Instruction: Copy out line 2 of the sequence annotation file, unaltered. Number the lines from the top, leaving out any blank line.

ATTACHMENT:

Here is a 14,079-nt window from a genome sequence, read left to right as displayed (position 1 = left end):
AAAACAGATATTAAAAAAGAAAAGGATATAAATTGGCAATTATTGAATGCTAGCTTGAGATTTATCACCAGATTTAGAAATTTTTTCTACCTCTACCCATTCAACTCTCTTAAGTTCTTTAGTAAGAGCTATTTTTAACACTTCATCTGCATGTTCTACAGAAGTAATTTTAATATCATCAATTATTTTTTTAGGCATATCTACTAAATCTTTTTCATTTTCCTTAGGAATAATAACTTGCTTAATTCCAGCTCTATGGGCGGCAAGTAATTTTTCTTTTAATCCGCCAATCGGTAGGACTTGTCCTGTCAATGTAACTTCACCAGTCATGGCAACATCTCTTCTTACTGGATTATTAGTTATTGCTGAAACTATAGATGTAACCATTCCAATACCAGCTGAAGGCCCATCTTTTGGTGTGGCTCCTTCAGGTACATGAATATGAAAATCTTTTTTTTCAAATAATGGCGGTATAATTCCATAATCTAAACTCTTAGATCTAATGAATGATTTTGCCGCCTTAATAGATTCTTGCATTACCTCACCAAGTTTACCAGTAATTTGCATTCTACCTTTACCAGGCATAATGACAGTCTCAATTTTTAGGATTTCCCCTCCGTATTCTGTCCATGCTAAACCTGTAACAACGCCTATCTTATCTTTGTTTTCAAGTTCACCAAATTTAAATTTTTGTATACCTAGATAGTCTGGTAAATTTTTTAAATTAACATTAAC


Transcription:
AAAACAGATATTAAAAAAGAAAAGGATATAAATTGGCAATTATTGAATGCTAGCTTGAGATTTATCACCAGATTTAGAAATTTTTTCTACCTCTACCCATTCAACTCTCTTAAGTTCTTTAGTAAGAGCTATTTTTAACACTTCATCTGCATGTTCTACAGAAGTAATTTTAATATCATCAATTATTTTTTTAGGCATATCTACTAAATCTTTTTCATTTTCCTTAGGAATAATAACTTGCTTAATTCCAGCTCTATGGGCGGCAAGTAATTTTTCTTTTAATCCGCCAATCGGTAGGACTTGTCCTGTCAATGTAACTTCACCAGTCATGGCAACATCTCTTCTTACTGGATTATTAGTTATTGCTGAAACTATAGATGTAACCATTCCAATACCAGCTGAAGGCCCATCTTTTGGTGTGGCTCCTTCAGGTACATGAATATGAAAATCTTTTTTTTCAAATAATGGCGGTATAATTCCATAATCTAAACTCTTAGATCTAATGAATGATTTTGCCGCCTTAATAGATTCTTGCATTACCTCACCAAGTTTACCAGTAATTTGCATTCTACCTTTACCAGGCATAATGACAGTCTCAATTTTTAGGATTTCCCCTCCGTATTCTGTCCATGCTAAACCTGTAACAACGCCTATCTTATCTTTGTTTTCAAGTTCACCAAATTTAAATTTTTGTATACCTAGATAGTCTGGTAAATTTTTTAAATTAACATTAAC